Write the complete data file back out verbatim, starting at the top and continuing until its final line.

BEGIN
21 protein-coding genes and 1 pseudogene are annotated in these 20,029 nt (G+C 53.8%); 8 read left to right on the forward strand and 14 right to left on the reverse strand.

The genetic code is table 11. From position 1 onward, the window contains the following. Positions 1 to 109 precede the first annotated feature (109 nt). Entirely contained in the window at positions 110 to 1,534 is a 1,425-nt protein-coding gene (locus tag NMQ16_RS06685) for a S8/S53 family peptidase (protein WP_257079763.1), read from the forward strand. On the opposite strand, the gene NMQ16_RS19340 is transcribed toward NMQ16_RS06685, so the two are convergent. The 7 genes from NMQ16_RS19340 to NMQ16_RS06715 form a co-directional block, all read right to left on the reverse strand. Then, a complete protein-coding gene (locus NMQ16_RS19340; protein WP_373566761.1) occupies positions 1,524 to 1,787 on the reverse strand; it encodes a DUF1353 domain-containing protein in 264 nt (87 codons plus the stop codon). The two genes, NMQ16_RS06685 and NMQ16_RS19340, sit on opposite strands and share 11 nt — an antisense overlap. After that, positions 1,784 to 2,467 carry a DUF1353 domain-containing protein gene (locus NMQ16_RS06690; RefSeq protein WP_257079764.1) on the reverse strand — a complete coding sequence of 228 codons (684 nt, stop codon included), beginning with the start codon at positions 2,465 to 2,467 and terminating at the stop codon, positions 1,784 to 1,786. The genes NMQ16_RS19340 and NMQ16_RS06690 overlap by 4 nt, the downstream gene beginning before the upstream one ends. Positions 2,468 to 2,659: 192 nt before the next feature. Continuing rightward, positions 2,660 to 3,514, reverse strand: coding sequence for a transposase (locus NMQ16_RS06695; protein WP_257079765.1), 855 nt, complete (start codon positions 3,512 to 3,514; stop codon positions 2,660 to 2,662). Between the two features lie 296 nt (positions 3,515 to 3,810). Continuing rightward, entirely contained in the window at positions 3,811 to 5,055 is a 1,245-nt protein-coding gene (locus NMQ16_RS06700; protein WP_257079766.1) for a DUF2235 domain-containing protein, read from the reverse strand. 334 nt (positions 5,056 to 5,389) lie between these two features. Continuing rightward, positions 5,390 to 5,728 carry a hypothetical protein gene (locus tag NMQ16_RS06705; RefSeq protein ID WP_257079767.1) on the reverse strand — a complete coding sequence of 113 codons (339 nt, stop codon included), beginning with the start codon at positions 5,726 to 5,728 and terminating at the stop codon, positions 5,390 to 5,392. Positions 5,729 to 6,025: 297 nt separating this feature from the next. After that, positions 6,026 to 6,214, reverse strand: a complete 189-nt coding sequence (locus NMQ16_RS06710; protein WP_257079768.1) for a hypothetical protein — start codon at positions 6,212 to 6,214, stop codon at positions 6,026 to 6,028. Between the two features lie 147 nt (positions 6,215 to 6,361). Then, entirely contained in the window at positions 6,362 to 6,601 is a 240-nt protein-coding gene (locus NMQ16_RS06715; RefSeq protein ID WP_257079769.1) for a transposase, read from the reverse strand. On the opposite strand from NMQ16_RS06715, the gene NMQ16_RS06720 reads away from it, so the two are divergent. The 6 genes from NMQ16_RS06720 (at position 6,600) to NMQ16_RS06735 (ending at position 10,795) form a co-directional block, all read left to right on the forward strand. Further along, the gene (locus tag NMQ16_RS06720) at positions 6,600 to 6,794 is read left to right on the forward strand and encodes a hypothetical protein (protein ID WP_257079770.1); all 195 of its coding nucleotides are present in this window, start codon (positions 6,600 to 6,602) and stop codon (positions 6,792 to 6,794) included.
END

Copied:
21 protein-coding genes and 1 pseudogene are annotated in these 20,029 nt (G+C 53.8%); 8 read left to right on the forward strand and 14 right to left on the reverse strand.

The genetic code is table 11. From position 1 onward, the window contains the following. Positions 1 to 109 precede the first annotated feature (109 nt). Entirely contained in the window at positions 110 to 1,534 is a 1,425-nt protein-coding gene (locus tag NMQ16_RS06685) for a S8/S53 family peptidase (protein WP_257079763.1), read from the forward strand. On the opposite strand, the gene NMQ16_RS19340 is transcribed toward NMQ16_RS06685, so the two are convergent. The 7 genes from NMQ16_RS19340 to NMQ16_RS06715 form a co-directional block, all read right to left on the reverse strand. Then, a complete protein-coding gene (locus NMQ16_RS19340; protein WP_373566761.1) occupies positions 1,524 to 1,787 on the reverse strand; it encodes a DUF1353 domain-containing protein in 264 nt (87 codons plus the stop codon). The two genes, NMQ16_RS06685 and NMQ16_RS19340, sit on opposite strands and share 11 nt — an antisense overlap. After that, positions 1,784 to 2,467 carry a DUF1353 domain-containing protein gene (locus NMQ16_RS06690; RefSeq protein WP_257079764.1) on the reverse strand — a complete coding sequence of 228 codons (684 nt, stop codon included), beginning with the start codon at positions 2,465 to 2,467 and terminating at the stop codon, positions 1,784 to 1,786. The genes NMQ16_RS19340 and NMQ16_RS06690 overlap by 4 nt, the downstream gene beginning before the upstream one ends. Positions 2,468 to 2,659: 192 nt before the next feature. Continuing rightward, positions 2,660 to 3,514, reverse strand: coding sequence for a transposase (locus NMQ16_RS06695; protein WP_257079765.1), 855 nt, complete (start codon positions 3,512 to 3,514; stop codon positions 2,660 to 2,662). Between the two features lie 296 nt (positions 3,515 to 3,810). Continuing rightward, entirely contained in the window at positions 3,811 to 5,055 is a 1,245-nt protein-coding gene (locus NMQ16_RS06700; protein WP_257079766.1) for a DUF2235 domain-containing protein, read from the reverse strand. 334 nt (positions 5,056 to 5,389) lie between these two features. Continuing rightward, positions 5,390 to 5,728 carry a hypothetical protein gene (locus tag NMQ16_RS06705; RefSeq protein ID WP_257079767.1) on the reverse strand — a complete coding sequence of 113 codons (339 nt, stop codon included), beginning with the start codon at positions 5,726 to 5,728 and terminating at the stop codon, positions 5,390 to 5,392. Positions 5,729 to 6,025: 297 nt separating this feature from the next. After that, positions 6,026 to 6,214, reverse strand: a complete 189-nt coding sequence (locus NMQ16_RS06710; protein WP_257079768.1) for a hypothetical protein — start codon at positions 6,212 to 6,214, stop codon at positions 6,026 to 6,028. Between the two features lie 147 nt (positions 6,215 to 6,361). Then, entirely contained in the window at positions 6,362 to 6,601 is a 240-nt protein-coding gene (locus NMQ16_RS06715; RefSeq protein ID WP_257079769.1) for a transposase, read from the reverse strand. On the opposite strand from NMQ16_RS06715, the gene NMQ16_RS06720 reads away from it, so the two are divergent. The 6 genes from NMQ16_RS06720 (at position 6,600) to NMQ16_RS06735 (ending at position 10,795) form a co-directional block, all read left to right on the forward strand. Further along, the gene (locus tag NMQ16_RS06720) at positions 6,600 to 6,794 is read left to right on the forward strand and encodes a hypothetical protein (protein ID WP_257079770.1); all 195 of its coding nucleotides are present in this window, start codon (positions 6,600 to 6,602) and stop codon (positions 6,792 to 6,794) included.